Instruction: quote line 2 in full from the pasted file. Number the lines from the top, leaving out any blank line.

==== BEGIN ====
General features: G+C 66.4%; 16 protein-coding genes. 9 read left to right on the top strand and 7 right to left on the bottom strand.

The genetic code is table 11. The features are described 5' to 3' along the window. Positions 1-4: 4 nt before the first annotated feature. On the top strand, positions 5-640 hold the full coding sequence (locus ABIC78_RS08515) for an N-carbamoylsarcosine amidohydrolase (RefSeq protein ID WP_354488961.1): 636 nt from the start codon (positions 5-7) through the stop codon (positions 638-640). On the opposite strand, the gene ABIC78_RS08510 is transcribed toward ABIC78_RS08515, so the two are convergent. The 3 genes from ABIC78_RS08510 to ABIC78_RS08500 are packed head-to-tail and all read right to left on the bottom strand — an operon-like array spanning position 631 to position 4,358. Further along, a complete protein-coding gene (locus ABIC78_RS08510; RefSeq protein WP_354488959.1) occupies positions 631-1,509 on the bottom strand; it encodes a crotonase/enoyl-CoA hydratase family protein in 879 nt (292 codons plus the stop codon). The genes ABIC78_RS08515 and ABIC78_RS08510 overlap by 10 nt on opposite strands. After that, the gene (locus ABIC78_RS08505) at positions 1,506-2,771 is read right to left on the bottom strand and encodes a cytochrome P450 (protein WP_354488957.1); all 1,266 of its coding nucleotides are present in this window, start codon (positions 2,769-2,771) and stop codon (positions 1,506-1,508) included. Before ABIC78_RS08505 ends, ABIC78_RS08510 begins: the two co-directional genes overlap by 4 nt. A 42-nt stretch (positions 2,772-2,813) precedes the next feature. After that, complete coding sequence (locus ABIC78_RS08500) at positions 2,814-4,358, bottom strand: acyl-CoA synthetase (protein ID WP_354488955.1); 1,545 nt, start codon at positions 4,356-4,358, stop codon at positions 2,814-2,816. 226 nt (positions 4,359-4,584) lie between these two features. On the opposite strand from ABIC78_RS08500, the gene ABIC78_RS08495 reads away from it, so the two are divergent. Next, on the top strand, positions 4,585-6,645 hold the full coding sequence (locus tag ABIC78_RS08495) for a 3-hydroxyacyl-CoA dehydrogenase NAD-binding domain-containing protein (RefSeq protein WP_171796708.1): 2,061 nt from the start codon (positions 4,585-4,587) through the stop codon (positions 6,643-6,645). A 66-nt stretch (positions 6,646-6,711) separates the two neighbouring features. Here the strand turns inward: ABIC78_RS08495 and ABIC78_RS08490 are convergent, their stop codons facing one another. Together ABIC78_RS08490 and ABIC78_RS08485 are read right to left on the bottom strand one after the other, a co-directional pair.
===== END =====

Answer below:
The genetic code is table 11. The features are described 5' to 3' along the window. Positions 1-4: 4 nt before the first annotated feature. On the top strand, positions 5-640 hold the full coding sequence (locus ABIC78_RS08515) for an N-carbamoylsarcosine amidohydrolase (RefSeq protein ID WP_354488961.1): 636 nt from the start codon (positions 5-7) through the stop codon (positions 638-640). On the opposite strand, the gene ABIC78_RS08510 is transcribed toward ABIC78_RS08515, so the two are convergent. The 3 genes from ABIC78_RS08510 to ABIC78_RS08500 are packed head-to-tail and all read right to left on the bottom strand — an operon-like array spanning position 631 to position 4,358. Further along, a complete protein-coding gene (locus ABIC78_RS08510; RefSeq protein WP_354488959.1) occupies positions 631-1,509 on the bottom strand; it encodes a crotonase/enoyl-CoA hydratase family protein in 879 nt (292 codons plus the stop codon). The genes ABIC78_RS08515 and ABIC78_RS08510 overlap by 10 nt on opposite strands. After that, the gene (locus ABIC78_RS08505) at positions 1,506-2,771 is read right to left on the bottom strand and encodes a cytochrome P450 (protein WP_354488957.1); all 1,266 of its coding nucleotides are present in this window, start codon (positions 2,769-2,771) and stop codon (positions 1,506-1,508) included. Before ABIC78_RS08505 ends, ABIC78_RS08510 begins: the two co-directional genes overlap by 4 nt. A 42-nt stretch (positions 2,772-2,813) precedes the next feature. After that, complete coding sequence (locus ABIC78_RS08500) at positions 2,814-4,358, bottom strand: acyl-CoA synthetase (protein ID WP_354488955.1); 1,545 nt, start codon at positions 4,356-4,358, stop codon at positions 2,814-2,816. 226 nt (positions 4,359-4,584) lie between these two features. On the opposite strand from ABIC78_RS08500, the gene ABIC78_RS08495 reads away from it, so the two are divergent. Next, on the top strand, positions 4,585-6,645 hold the full coding sequence (locus tag ABIC78_RS08495) for a 3-hydroxyacyl-CoA dehydrogenase NAD-binding domain-containing protein (RefSeq protein WP_171796708.1): 2,061 nt from the start codon (positions 4,585-4,587) through the stop codon (positions 6,643-6,645). A 66-nt stretch (positions 6,646-6,711) separates the two neighbouring features. Here the strand turns inward: ABIC78_RS08495 and ABIC78_RS08490 are convergent, their stop codons facing one another. Together ABIC78_RS08490 and ABIC78_RS08485 are read right to left on the bottom strand one after the other, a co-directional pair.